February 16, 2017; San Francisco Chronicle Blogs
A blog post on the website of the San Francisco Chronicle presents an interview by Dr. Emmett Carson, founding CEO and president of the Silicon Valley Community Foundation (SVCF). In the interview, Carson describes an evolving global landscape in philanthropy. He says that donors see themselves as being more connected to the broader community and are looking to fund organizations that “respond to the entirety of their philanthropic interests, not just one slice.” (Listen carefully, small nonprofits) According to Carson, these evolving outlooks intersect with the ways SVCF “doesn’t just design philanthropy strategies” but goes a step further by advocating for issues on behalf of all communities, spanning from San Jose to San Francisco.
Carson explains that focusing on advocating for equal opportunities in income, education, or housing “is what’s propelled his organization forward for the past ten years.” In his words, “we’re all givers and we’re all recipients of the work we do.” He also feels that the foundation actively reminds potential donors that philanthropy is not only a vehicle for wealthy people. “An individual can open a donor-advised fund at SVCF at $5,000,” Carson clarifies.
Carson substantiates his insights on global evolvements in community philanthropy by pointing out notable causes in SVCF advocacy. For instance, he cites that several of their donors wanted to be involved in fighting the 2014–2016 Ebola outbreak. While the New York Times referred to the efforts as “doomsday prep for the super-rich,” Carson feels that the donors basically “understood that stopping Ebola in Africa meant Ebola wouldn’t get to the United States.”
Carson also addressed the pressing matter of housing costs in Bay Area communities. He touched on issues going beyond sheltering the homeless, such as problems with housing senior citizens. Student housing is another problem. Carson noted an upward trend indicating that “15 percent of San Jose State [University] students [are] sleeping in cars because of the housing crisis.” He also pointed out why community donors could see housing problems in diverse neighborhoods as becoming a broader, regional issue: “Because of the housing shortage, people have to live further and further away, which creates more congestion. They have less time for their families…civic engagement…and less time to get to know neighbors.”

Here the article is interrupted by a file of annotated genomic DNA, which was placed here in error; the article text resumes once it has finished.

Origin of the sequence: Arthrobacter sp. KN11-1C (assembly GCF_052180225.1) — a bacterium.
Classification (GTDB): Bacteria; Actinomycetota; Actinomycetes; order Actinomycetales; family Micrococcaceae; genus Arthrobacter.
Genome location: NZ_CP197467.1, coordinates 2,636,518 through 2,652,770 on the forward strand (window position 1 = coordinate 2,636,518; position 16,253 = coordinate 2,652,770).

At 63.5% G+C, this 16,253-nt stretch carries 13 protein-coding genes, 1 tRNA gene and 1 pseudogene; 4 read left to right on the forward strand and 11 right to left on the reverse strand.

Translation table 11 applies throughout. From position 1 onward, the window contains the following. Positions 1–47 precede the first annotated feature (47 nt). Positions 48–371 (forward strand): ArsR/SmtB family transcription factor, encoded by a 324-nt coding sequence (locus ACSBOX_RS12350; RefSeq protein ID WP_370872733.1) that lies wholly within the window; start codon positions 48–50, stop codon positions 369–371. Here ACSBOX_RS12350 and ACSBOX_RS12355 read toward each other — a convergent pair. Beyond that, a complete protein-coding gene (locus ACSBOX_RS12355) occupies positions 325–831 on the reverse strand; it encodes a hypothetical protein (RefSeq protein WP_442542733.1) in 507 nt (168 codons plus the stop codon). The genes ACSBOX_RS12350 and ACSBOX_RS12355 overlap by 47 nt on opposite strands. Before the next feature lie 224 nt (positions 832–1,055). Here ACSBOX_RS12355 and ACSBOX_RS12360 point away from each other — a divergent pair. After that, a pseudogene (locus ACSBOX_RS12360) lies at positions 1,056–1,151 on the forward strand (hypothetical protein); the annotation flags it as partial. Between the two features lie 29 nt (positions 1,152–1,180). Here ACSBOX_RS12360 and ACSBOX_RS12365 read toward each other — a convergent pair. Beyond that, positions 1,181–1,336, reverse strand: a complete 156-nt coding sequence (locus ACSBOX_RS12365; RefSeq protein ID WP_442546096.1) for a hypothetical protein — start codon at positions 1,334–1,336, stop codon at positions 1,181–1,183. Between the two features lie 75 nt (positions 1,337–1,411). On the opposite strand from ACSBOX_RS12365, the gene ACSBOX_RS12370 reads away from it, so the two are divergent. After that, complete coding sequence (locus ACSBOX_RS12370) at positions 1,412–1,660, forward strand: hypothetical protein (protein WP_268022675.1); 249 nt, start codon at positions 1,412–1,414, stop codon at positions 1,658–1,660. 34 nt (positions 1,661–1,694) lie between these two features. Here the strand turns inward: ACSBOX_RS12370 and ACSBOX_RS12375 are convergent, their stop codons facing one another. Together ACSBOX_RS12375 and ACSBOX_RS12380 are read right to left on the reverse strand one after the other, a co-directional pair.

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This explains the backdrop behind the SVCF involvement in the passing of affordable housing initiatives like Measure A in Santa Clara county. Mercury News singles out the “big names” like Mark Zuckerberg and Priscilla Chan, whose Chan Zuckerberg Initiative was also involved in the passing the $950 million affordable housing bond. Indeed “getting the measure passed was a big job, but now it’s time for the bigger job of using that money to get people into housing.” The Mountain View Voice reports that the measure’s prescriptive language earmarked about 74 percent of the funding towards helping extremely low-income residents “who are homeless or making less than 30 percent of the Area median income [AMI]—$33,500 for a family of four.” Zuckerberg, as readers may recall, has donated at least $1 billion to the SVCF.
Meanwhile, NBC News Bay Area reveals latest reports of overcrowded domestic violence shelters in Silicon Valley that are turning victims away due to the lack of space. This is happening even though “the bond lists survivors of domestic violence as a ‘vulnerable population’ in need of housing.” We have yet to see the fruits of the extensive objectives regarding the laying out of money allocations. However, the Mountain View Voice confirms that major plans are in the works that are inclusive of all cities across the Bay Area.
When asked about the SVCF accomplishment that he is most proud of, Carson refers to their sponsorship of the California Mathematics Placement Act (SB-359), which was passed in 2015. EdSource confirms that SVCF advocated for the bill in response to a 2010 research report by the Noyce Foundation indicating “disturbing math misplacement” incidents “that found capable minority students were held back from algebra courses in the ninth grade.” These kids were held back despite their satisfactory grades in math based on the “discretion” of their teachers. The incident caused understandable outcry. Meanwhile, some educators still debate the overreliance on placement tests.
Dr. Carson leads “what is known to have become the largest community foundation in the world,” with “over $8.0 billion in assets under management,” so his perceptions and reflections on the role of philanthropy and philanthropists should be heard and pondered carefully. Is it the role of community foundations to be advocates themselves? What kinds of conundrums might that establish with high-dollar donors who have their own ideas about the way things ought to be?—Noreen Ohlrich